Uncommon Variation in Musculature of the Chest wallDeepthi Simhadri*, Suseelamma D and Praveen Kumar M
- *Corresponding Author:
- Department of Anatomy
Kamineni Institute of Medical Sciences
Andhra Pradesh, India
E-mail: [email protected]
Received date: November 10, 2012; Accepted date: December 20, 2012; Published date: December 22, 2012
Citation: Simhadri D, Suseelamma D, Praveen Kumar M (2012) Uncommon Variation in Musculature of the Chest wall. Anat Physiol 2:113. doi:10.4172/2161-0940.1000113
Copyright:© 2012 Simhadri D, et al. This is an open-access article distributed under the terms of the Creative Commons Attribution License, which permits unrestricted use, distribution, and reproduction in any medium, provided the original author and source are credited.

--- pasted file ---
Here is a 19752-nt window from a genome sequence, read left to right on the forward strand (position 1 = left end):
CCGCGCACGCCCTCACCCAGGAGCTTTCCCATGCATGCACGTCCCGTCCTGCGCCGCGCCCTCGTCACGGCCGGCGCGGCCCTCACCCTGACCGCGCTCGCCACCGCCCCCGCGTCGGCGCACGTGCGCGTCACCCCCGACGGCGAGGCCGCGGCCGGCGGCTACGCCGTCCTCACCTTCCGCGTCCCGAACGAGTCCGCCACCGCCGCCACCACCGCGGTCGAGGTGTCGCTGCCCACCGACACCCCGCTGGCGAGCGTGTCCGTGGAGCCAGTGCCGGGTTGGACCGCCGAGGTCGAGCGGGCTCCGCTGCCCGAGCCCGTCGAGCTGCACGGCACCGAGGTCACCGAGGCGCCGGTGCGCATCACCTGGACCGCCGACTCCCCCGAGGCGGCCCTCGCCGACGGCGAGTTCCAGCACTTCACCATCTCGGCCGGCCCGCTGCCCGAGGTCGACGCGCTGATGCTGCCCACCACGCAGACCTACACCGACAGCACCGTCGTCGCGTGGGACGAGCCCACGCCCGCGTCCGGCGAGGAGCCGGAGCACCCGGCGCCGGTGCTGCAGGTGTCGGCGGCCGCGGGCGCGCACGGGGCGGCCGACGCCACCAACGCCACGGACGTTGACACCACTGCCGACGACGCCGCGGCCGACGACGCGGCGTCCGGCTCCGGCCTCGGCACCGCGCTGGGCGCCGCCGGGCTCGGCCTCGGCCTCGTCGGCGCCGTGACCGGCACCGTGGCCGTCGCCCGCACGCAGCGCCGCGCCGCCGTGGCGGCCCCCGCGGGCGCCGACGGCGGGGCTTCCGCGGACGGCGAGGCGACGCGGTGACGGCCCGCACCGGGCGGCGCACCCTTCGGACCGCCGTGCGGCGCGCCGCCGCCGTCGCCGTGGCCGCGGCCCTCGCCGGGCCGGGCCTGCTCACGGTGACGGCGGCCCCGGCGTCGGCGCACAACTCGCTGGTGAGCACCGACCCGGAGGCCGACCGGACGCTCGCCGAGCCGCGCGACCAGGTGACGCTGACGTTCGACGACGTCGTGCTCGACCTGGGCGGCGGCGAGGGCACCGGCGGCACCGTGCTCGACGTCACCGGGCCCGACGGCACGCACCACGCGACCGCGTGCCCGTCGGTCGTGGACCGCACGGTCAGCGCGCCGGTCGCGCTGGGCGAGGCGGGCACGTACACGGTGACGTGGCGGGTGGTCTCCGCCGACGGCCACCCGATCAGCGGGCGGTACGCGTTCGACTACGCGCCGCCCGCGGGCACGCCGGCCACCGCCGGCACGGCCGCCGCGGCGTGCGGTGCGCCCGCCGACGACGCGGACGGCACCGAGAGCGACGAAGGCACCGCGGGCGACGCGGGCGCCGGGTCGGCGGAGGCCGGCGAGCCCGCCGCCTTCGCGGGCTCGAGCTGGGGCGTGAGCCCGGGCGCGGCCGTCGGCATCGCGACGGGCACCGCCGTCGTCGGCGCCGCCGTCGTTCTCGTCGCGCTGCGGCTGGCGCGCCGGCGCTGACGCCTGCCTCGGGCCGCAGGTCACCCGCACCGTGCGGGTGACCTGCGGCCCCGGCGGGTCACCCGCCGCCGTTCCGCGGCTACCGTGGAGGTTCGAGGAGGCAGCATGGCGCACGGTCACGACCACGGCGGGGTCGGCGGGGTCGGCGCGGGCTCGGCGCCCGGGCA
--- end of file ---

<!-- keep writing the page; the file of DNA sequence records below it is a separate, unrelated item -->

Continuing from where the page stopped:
Occasionally a vertical strip of muscle is seen at the lateral border of sternum, which is named as ‘Rectus sternalis (sternalis) muscle’. This muscle is considered as part of the vertical strip of muscles (strap muscles present from chin to pubis). A rare case of unilateral right sided sternalis muscle was found during routine dissection of human male cadaver at Kamineni Institute of Medical Sciences, Narketpally. The early detection of this variant muscle is necessary for assessing in radiological examination. Here by we report a case of right unilateral rectus sternalis muscle. Knowledge of variations occurring in the muscular system is of great importance to the surgeons and professionals who works with imaging. An unusual variation in chest wall rectus sternalis, it can be confused for a mass on mammography, but confusion revolved by computerised tomography/magnatic resonance imaging. It has unclear embryonic origin, perhaps a remnant of the panniculus carnosus. It is an unusal muscle found occasionally in the anterior part of the thorax. This variation was found in a male cadaver during routine dissection, it belongs to a muscle of pectoral group. It was found in 8% of population. This muscle is called as rectus sternalis, rectus means straight; it lies parallel to the lateral border of sternum on right side, absent in left side. It is an accessory muscle of the chest wall; it is useful for reconstruction of the neck, chest, abdomen, and perhaps even other places. At last, sternalis may be nothing more than misplaced developed muscle tissue, arising from variable sources in a localised region at the anterior thorax, and serving no apparent function but to be fuddle diagnosticians. Therefore, familiarity of the sternalis only broadens the surgeon’s knowledge of variations of chest wall anatomy but also provides reconstructive operations (when present) for wounds in the chest wall as well as adjacent regions. It may be bilateral (or) unilateral. It is a rare variation.